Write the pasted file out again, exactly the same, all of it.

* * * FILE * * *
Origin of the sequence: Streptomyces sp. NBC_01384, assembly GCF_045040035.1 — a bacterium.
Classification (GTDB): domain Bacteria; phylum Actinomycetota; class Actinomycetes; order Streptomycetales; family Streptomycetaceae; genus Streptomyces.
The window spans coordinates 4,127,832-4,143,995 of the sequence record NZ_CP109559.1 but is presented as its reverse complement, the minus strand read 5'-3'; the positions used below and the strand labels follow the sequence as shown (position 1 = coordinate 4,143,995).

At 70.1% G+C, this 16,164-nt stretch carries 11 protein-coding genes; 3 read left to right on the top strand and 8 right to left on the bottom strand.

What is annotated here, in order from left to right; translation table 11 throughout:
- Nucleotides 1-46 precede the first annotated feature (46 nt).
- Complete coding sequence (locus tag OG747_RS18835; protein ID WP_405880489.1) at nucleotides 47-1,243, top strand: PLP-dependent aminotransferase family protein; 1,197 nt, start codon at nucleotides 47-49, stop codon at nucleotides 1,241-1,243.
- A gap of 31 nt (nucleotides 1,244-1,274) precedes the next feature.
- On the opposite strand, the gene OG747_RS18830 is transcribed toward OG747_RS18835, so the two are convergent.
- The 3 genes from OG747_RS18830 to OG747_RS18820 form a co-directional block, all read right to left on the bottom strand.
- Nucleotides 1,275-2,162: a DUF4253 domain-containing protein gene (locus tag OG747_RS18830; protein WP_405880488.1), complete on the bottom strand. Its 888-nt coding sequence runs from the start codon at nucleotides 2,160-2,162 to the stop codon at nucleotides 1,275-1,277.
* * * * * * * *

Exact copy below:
Origin of the sequence: Streptomyces sp. NBC_01384, assembly GCF_045040035.1 — a bacterium.
Classification (GTDB): domain Bacteria; phylum Actinomycetota; class Actinomycetes; order Streptomycetales; family Streptomycetaceae; genus Streptomyces.
The window spans coordinates 4,127,832-4,143,995 of the sequence record NZ_CP109559.1 but is presented as its reverse complement, the minus strand read 5'-3'; the positions used below and the strand labels follow the sequence as shown (position 1 = coordinate 4,143,995).

At 70.1% G+C, this 16,164-nt stretch carries 11 protein-coding genes; 3 read left to right on the top strand and 8 right to left on the bottom strand.

What is annotated here, in order from left to right; translation table 11 throughout:
- Nucleotides 1-46 precede the first annotated feature (46 nt).
- Complete coding sequence (locus tag OG747_RS18835; protein ID WP_405880489.1) at nucleotides 47-1,243, top strand: PLP-dependent aminotransferase family protein; 1,197 nt, start codon at nucleotides 47-49, stop codon at nucleotides 1,241-1,243.
- A gap of 31 nt (nucleotides 1,244-1,274) precedes the next feature.
- On the opposite strand, the gene OG747_RS18830 is transcribed toward OG747_RS18835, so the two are convergent.
- The 3 genes from OG747_RS18830 to OG747_RS18820 form a co-directional block, all read right to left on the bottom strand.
- Nucleotides 1,275-2,162: a DUF4253 domain-containing protein gene (locus tag OG747_RS18830; protein WP_405880488.1), complete on the bottom strand. Its 888-nt coding sequence runs from the start codon at nucleotides 2,160-2,162 to the stop codon at nucleotides 1,275-1,277.